Documents in the NTIS Technical Reports collection are the results of federally funded research. They are directly submitted to or collected by NTIS from Federal agencies for permanent accessibility to industry, academia and the public.  Before purchasing from NTIS, you may want to check for free access from (1) the issuing organization's website; (2) the U.S. Government Printing Office's Federal Digital System website; (3) the federal government Internet portal; or (4) a web search conducted using a commercial search engine such as
Accession Number ADA566086
Title Dissolution Rate of Propellant Energetics from Nitrocellulose Matrices.
Publication Date Sep 2012
Media Count 131p
Personal Author C. Richardson J. Lever K. Dontsova S. Bigl S. Taylor
Abstract During firing, propellant residues are scattered onto the soil surface where their energetic compounds can be dissolved by precipitation. The residues, like the unfired propellants, are composed of nitrocellulose imbibed with either 2,4-DNT (single-base), nitroglycerin (NG) (double-base) or NG and nitroguanidine (NQ) (triple-base). Although nitrocellulose is insoluble, 2,4- DNT, NG, and NQ are soluble; and 2,4-DNT and NG are also toxic. Consequently, data on how quickly 2,4-DNT, NG, and NQ are dissolved from propellant residues are needed to determine the flux of these compounds to soil. Once in soil solution, the partition coefficient, Kd, and degradation rate, k values are needed to predict the transport of energetics through the vadose zone and to groundwater. We measured the 2,4-DNT, NG, and NQ dissolution rates for different propellants using laboratory batch and drip tests where no soil was present and soil column studies, which used similar propellant and residues as source terms, to determine partition coefficients and degradation rates. Because the surfaces of propellants and residues may play an important role in dissolution of the energetic constituents, we studied these using both light and electron microscopy. We found that 2,4-DNT is well bound to NC and dissolves out slowly, but that both NG and NQ have fast initial dissolution followed by slower mass loss. The amount of NG dissolved is a function of the NG/NC ratio in the propellant and both our mass loss data and our microscopy results suggest that NG exists as fine liquid droplets within an NC matrix rather than as dispersed molecules.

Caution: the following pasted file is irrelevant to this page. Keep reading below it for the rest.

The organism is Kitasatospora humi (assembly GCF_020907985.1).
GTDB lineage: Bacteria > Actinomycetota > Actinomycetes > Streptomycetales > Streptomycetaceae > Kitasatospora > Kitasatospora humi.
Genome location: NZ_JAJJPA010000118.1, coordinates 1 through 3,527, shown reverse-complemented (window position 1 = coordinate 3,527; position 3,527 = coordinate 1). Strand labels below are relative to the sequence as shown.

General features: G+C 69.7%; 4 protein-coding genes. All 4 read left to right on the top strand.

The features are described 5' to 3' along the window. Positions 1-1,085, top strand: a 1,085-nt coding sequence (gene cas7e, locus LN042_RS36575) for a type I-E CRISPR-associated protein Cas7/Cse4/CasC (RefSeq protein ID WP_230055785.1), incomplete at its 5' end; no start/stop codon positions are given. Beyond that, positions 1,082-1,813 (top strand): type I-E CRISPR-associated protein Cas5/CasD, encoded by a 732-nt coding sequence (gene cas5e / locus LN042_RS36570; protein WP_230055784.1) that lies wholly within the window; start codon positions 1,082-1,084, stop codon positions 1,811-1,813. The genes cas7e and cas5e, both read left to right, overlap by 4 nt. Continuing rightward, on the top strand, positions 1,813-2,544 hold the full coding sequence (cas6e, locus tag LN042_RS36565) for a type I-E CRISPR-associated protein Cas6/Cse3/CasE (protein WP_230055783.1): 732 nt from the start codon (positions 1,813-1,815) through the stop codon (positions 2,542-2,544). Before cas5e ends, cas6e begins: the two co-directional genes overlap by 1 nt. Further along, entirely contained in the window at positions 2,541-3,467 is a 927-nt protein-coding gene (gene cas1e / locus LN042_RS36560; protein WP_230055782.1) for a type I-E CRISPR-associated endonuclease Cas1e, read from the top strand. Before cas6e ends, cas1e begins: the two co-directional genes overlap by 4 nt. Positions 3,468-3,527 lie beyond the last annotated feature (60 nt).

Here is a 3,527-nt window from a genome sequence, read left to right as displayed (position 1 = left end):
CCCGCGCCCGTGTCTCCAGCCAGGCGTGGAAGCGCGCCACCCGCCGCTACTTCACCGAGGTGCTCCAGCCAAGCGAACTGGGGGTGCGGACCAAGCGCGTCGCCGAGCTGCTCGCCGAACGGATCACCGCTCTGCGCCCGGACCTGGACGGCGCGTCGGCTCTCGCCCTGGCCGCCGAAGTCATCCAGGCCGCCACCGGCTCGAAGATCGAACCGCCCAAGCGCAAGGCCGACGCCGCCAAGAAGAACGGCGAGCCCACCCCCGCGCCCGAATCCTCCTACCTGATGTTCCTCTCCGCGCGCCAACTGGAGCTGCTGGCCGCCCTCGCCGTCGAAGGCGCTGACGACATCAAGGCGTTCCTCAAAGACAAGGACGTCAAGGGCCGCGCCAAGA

Keywords Batch processing
Electron microscopy
Energetic properties
Propellant residues
Test and evaluation
Vadose zone

Source Agency Non Paid ADAS
NTIS Subject Category 99F - Physical & Theoretical Chemistry
71 - Materials Sciences
79A - Ammunition, Explosives, & Pyrotechnics
Corporate Author Engineering Research and Development Center, Hanover, NH. Cold Regions Research and Engineering Lab.
Document Type Technical report
Title Note Final rept.
NTIS Issue Number 1306
Contract Number N/A

Science and Technology Highlights

See a sampling of the latest scientific, technical and engineering information from NTIS in the NTIS Technical Reports Newsletter

Acrobat Reader Mobile    Acrobat Reader